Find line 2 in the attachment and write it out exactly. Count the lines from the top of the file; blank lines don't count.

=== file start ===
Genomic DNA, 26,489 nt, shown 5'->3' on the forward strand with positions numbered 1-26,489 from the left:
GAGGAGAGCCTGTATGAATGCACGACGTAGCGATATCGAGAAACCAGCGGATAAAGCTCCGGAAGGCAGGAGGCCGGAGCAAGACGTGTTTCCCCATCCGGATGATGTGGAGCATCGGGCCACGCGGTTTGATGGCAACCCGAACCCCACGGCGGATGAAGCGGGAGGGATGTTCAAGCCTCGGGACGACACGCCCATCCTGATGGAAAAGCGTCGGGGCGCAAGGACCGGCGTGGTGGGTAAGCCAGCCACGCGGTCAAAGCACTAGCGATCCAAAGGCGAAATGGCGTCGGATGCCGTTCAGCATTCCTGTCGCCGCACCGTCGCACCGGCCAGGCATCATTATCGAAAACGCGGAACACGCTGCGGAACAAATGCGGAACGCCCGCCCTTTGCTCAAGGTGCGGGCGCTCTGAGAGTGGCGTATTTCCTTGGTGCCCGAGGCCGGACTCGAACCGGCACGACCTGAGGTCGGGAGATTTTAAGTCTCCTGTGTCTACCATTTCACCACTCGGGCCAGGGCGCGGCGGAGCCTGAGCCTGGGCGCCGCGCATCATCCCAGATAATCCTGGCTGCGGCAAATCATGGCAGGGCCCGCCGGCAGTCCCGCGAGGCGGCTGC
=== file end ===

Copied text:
GAGGAGAGCCTGTATGAATGCACGACGTAGCGATATCGAGAAACCAGCGGATAAAGCTCCGGAAGGCAGGAGGCCGGAGCAAGACGTGTTTCCCCATCCGGATGATGTGGAGCATCGGGCCACGCGGTTTGATGGCAACCCGAACCCCACGGCGGATGAAGCGGGAGGGATGTTCAAGCCTCGGGACGACACGCCCATCCTGATGGAAAAGCGTCGGGGCGCAAGGACCGGCGTGGTGGGTAAGCCAGCCACGCGGTCAAAGCACTAGCGATCCAAAGGCGAAATGGCGTCGGATGCCGTTCAGCATTCCTGTCGCCGCACCGTCGCACCGGCCAGGCATCATTATCGAAAACGCGGAACACGCTGCGGAACAAATGCGGAACGCCCGCCCTTTGCTCAAGGTGCGGGCGCTCTGAGAGTGGCGTATTTCCTTGGTGCCCGAGGCCGGACTCGAACCGGCACGACCTGAGGTCGGGAGATTTTAAGTCTCCTGTGTCTACCATTTCACCACTCGGGCCAGGGCGCGGCGGAGCCTGAGCCTGGGCGCCGCGCATCATCCCAGATAATCCTGGCTGCGGCAAATCATGGCAGGGCCCGCCGGCAGTCCCGCGAGGCGGCTGC